When most people think about their car emissions, they tend to imagine personal vehicles, typically owned or leased, used for commuting, long-distance travel, and day-to-day trips, like the grocery store… not car rental carbon offsets.
All cars, including rentals, emit the same harmful greenhouse gases (GHGs) – and often, the same emission levels. Yet, you can dramatically reduce your annual emissions by switching to a rental instead of buying. Opting for low-emissions transportation options for daily commuting and saving the cars for longer trips could be the key to living a greener lifestyle.
Still, you’ll need to keep track of your mileage while driving a rental car to ensure you keep things carbon neutral. Only a handful of companies help their customers out with this, so you’ll need to learn how to do it yourself.
Car Emissions are Major Pollution Contributors
You’ve heard it a million times over: Cars release greenhouse gases at every stage of their lifetimes, from assembly to its time on the road to demolition. Passenger cars and other vehicles like pickup trucks accounted for 29 percent of the entire United States’ transportation sector emissions in 2019.1
Now, this category includes several types of vehicles, including:
Still, passenger cars, among other vehicles like sport utility vehicles (SUVs) and light-duty trucks, make up the bulk of this sector’s GHGs annually. The United States Environmental Protection Agency (EPA), stated that the following vehicles “account for over half of the emissions from the transportation sector:”1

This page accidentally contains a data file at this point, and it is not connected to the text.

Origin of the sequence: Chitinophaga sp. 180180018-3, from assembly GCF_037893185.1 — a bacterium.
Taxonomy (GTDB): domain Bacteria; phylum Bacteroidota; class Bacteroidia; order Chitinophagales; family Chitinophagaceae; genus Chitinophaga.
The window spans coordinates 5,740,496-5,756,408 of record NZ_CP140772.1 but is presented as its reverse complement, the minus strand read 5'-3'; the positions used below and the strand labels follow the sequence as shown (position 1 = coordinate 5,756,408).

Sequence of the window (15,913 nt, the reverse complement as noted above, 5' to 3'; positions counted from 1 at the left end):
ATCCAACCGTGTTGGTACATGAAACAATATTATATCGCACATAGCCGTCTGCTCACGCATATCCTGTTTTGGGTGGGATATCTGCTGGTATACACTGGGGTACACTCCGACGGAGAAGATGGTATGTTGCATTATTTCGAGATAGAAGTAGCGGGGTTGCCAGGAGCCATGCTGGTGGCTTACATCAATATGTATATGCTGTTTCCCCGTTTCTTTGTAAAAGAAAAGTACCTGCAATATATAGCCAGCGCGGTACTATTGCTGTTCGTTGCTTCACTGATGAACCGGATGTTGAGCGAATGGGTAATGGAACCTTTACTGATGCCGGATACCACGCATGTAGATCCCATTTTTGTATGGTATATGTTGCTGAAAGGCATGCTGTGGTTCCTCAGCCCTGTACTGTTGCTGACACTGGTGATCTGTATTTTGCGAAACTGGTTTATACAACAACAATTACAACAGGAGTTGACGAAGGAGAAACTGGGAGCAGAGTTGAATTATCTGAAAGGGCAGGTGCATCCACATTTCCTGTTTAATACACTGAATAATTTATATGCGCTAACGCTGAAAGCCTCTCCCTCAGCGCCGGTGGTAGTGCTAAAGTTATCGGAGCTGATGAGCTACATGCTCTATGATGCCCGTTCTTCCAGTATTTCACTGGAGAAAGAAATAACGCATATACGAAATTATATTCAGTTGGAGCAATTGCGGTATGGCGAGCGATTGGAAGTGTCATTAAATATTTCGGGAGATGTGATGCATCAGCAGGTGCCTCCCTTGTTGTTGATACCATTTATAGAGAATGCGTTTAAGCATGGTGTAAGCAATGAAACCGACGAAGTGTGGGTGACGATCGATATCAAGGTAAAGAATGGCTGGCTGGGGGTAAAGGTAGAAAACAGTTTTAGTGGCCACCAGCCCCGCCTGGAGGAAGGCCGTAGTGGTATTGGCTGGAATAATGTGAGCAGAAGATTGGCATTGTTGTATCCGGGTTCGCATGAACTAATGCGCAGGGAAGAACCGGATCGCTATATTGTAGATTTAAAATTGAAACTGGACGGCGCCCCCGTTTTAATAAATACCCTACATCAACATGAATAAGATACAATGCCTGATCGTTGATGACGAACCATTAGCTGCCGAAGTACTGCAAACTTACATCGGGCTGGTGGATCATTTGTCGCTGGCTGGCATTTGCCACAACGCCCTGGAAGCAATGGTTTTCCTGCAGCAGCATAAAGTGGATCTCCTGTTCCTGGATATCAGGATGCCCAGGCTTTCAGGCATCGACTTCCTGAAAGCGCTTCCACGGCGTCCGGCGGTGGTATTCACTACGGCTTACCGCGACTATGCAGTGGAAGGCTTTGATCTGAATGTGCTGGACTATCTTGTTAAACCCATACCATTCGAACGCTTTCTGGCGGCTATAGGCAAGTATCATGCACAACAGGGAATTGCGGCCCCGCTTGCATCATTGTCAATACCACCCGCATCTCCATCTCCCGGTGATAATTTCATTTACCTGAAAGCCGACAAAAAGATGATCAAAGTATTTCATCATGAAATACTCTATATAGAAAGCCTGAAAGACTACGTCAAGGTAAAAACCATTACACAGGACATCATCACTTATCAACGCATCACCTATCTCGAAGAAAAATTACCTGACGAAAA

- Passenger cars
- Light-, medium-, and heavy-duty trucks
- Pickup trucks
When you drive a car – rental or not – the fuel combustion releases gases such as methane (CH4), nitrous oxide (N2O), and hydrofluorocarbons (HFCs). Yet, rentals share the same flaws as owned or leased cars, making them more essential to climate-friendly transportation.
Some rental companies charge their customers per mile in addition to flat rental fees, enforce a daily mileage cap, or offer unlimited mileage with a premium rate. Thanks to the added costs, such policies can help incentivize less driving, thus reducing emissions per rental vehicle.
The Consequences of Tailpipe Emissions
Methane gases are of critical concern in the rapidly worsening climate condition. Researchers report that Earth’s natural mechanisms responsible for breaking down atmospheric methane are getting weaker, making the world much more susceptible to an increasingly warm climate.2
Methane emissions account for a staggering 40 percent of global warming since the Industrial Revolution. Though people often refer to carbon dioxide (CO2) as the most concerning GHG, methane is just as destructive, if not worse over time. According to the Climate & Clean Air Coalition (CCAC), it’s “86 times more powerful than carbon dioxide over a 20-year period.”3
On the other hand, N2O made up about 7% of all US GHGs in 2019. Like methane, these are highly destructive gases. This isn’t only because their warming is nearly 300 times that of CO2 pound-for-pound, but because they stay in the atmosphere for 114 years before something can remove or destroy them.4
Then there are HFCs. The EPA describes these as “potent greenhouse gases with high GWPs.” (GWP stands for “global warming potential.”) This is one of the gases that sticks with your vehicle through every stage of its life. HFCs are released during manufacturing processes and during the car’s use phase, when they’re released through leakage from the car’s air-conditioning system.4
These GHGs have seen one of the most dramatic increases in atmospheric over the past several decades. Experts report that HFC levels have risen by 275 percent since 1990, mainly because manufacturers switched to using HFCs instead of compounds that damage the ozone layer.4